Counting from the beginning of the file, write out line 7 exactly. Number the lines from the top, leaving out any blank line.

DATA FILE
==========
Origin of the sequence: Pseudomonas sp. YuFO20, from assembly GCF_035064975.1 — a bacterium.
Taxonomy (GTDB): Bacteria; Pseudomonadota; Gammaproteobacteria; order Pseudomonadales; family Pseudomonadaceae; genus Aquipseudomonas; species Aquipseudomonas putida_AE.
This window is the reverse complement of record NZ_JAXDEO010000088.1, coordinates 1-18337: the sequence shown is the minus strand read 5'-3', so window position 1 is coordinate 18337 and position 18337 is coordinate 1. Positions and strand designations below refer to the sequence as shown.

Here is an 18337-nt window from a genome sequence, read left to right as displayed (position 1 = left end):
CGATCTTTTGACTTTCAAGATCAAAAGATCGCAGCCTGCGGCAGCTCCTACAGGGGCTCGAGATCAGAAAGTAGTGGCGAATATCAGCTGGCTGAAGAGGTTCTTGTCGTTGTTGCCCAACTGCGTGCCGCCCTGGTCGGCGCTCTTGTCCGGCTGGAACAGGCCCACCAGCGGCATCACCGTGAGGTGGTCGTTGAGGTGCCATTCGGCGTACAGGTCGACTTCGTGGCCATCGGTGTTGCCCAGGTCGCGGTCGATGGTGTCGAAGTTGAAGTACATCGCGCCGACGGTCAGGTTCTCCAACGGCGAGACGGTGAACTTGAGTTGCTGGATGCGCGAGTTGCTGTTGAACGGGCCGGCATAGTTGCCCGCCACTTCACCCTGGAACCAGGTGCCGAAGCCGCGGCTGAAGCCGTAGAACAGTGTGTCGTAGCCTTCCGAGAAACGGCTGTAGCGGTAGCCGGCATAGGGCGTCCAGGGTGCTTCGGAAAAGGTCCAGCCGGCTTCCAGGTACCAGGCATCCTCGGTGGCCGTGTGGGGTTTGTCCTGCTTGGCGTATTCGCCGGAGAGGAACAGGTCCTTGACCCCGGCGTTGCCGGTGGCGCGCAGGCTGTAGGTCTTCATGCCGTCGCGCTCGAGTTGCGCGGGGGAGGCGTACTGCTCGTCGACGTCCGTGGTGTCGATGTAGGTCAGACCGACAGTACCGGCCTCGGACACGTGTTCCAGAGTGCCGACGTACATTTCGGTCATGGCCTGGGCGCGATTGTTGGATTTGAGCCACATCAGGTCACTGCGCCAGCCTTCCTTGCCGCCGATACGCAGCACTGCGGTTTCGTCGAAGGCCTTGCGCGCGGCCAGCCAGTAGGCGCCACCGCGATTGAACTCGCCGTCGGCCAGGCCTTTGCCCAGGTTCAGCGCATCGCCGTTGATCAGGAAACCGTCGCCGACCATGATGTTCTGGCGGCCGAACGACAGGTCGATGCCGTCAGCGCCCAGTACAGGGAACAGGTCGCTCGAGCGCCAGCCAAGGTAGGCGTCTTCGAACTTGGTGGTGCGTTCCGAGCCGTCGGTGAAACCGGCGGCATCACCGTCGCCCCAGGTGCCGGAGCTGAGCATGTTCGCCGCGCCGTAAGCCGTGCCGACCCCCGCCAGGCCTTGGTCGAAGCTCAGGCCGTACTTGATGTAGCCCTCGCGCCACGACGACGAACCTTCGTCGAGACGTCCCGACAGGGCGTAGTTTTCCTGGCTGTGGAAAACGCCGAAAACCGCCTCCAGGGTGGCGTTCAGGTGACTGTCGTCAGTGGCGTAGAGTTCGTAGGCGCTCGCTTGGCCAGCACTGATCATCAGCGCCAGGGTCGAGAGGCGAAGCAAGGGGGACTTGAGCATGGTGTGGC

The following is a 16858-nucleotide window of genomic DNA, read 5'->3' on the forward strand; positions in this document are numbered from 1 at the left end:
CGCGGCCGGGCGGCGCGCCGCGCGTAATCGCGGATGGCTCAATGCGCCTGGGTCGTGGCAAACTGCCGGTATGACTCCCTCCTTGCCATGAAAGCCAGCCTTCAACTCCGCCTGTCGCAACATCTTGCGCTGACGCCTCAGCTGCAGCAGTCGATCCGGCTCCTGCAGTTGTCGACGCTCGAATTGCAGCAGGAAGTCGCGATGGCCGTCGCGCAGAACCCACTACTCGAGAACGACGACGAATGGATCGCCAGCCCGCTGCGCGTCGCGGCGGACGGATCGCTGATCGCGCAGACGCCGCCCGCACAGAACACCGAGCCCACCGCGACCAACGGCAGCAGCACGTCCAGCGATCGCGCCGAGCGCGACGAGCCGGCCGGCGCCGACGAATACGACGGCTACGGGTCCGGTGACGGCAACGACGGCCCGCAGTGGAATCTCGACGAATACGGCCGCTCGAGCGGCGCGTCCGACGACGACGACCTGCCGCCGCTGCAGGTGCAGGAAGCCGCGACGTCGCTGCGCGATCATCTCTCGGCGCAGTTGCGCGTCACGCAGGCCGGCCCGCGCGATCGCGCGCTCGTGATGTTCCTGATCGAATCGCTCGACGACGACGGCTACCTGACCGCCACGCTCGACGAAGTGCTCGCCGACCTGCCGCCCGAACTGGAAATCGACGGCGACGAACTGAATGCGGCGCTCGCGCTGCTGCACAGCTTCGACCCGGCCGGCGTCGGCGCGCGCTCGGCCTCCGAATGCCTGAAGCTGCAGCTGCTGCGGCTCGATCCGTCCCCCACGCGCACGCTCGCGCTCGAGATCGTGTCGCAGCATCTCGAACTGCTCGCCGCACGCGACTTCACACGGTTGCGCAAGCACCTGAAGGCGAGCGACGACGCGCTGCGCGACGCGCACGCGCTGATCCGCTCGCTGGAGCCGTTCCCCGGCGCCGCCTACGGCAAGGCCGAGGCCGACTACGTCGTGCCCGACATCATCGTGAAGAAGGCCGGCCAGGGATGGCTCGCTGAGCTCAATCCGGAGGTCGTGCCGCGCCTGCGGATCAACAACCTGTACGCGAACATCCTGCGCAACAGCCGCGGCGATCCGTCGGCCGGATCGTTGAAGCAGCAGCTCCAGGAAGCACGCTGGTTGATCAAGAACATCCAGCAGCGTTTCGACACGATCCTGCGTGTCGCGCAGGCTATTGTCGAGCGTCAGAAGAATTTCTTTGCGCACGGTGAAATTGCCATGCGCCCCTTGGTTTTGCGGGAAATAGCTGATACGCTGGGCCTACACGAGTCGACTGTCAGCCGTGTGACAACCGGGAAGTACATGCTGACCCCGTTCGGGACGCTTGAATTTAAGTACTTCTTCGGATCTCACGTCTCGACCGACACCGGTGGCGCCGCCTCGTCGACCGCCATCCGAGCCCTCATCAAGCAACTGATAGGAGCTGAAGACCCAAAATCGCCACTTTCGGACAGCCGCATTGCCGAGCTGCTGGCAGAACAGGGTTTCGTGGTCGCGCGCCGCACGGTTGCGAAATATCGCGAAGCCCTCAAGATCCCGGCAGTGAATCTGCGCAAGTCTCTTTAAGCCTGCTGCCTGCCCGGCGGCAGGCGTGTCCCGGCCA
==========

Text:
CGCGGCCGGGCGGCGCGCCGCGCGTAATCGCGGATGGCTCAATGCGCCTGGGTCGTGGCAAACTGCCGGTATGACTCCCTCCTTGCCATGAAAGCCAGCCTTCAACTCCGCCTGTCGCAACATCTTGCGCTGACGCCTCAGCTGCAGCAGTCGATCCGGCTCCTGCAGTTGTCGACGCTCGAATTGCAGCAGGAAGTCGCGATGGCCGTCGCGCAGAACCCACTACTCGAGAACGACGACGAATGGATCGCCAGCCCGCTGCGCGTCGCGGCGGACGGATCGCTGATCGCGCAGACGCCGCCCGCACAGAACACCGAGCCCACCGCGACCAACGGCAGCAGCACGTCCAGCGATCGCGCCGAGCGCGACGAGCCGGCCGGCGCCGACGAATACGACGGCTACGGGTCCGGTGACGGCAACGACGGCCCGCAGTGGAATCTCGACGAATACGGCCGCTCGAGCGGCGCGTCCGACGACGACGACCTGCCGCCGCTGCAGGTGCAGGAAGCCGCGACGTCGCTGCGCGATCATCTCTCGGCGCAGTTGCGCGTCACGCAGGCCGGCCCGCGCGATCGCGCGCTCGTGATGTTCCTGATCGAATCGCTCGACGACGACGGCTACCTGACCGCCACGCTCGACGAAGTGCTCGCCGACCTGCCGCCCGAACTGGAAATCGACGGCGACGAACTGAATGCGGCGCTCGCGCTGCTGCACAGCTTCGACCCGGCCGGCGTCGGCGCGCGCTCGGCCTCCGAATGCCTGAAGCTGCAGCTGCTGCGGCTCGATCCGTCCCCCACGCGCACGCTCGCGCTCGAGATCGTGTCGCAGCATCTCGAACTGCTCGCCGCACGCGACTTCACACGGTTGCGCAAGCACCTGAAGGCGAGCGACGACGCGCTGCGCGACGCGCACGCGCTGATCCGCTCGCTGGAGCCGTTCCCCGGCGCCGCCTACGGCAAGGCCGAGGCCGACTACGTCGTGCCCGACATCATCGTGAAGAAGGCCGGCCAGGGATGGCTCGCTGAGCTCAATCCGGAGGTCGTGCCGCGCCTGCGGATCAACAACCTGTACGCGAACATCCTGCGCAACAGCCGCGGCGATCCGTCGGCCGGATCGTTGAAGCAGCAGCTCCAGGAAGCACGCTGGTTGATCAAGAACATCCAGCAGCGTTTCGACACGATCCTGCGTGTCGCGCAGGCTATTGTCGAGCGTCAGAAGAATTTCTTTGCGCACGGTGAAATTGCCATGCGCCCCTTGGTTTTGCGGGAAATAGCTGATACGCTGGGCCTACACGAGTCGACTGTCAGCCGTGTGACAACCGGGAAGTACATGCTGACCCCGTTCGGGACGCTTGAATTTAAGTACTTCTTCGGATCTCACGTCTCGACCGACACCGGTGGCGCCGCCTCGTCGACCGCCATCCGAGCCCTCATCAAGCAACTGATAGGAGCTGAAGACCCAAAATCGCCACTTTCGGACAGCCGCATTGCCGAGCTGCTGGCAGAACAGGGTTTCGTGGTCGCGCGCCGCACGGTTGCGAAATATCGCGAAGCCCTCAAGATCCCGGCAGTGAATCTGCGCAAGTCTCTTTAAGCCTGCTGCCTGCCCGGCGGCAGGCGTGTCCCGGCCA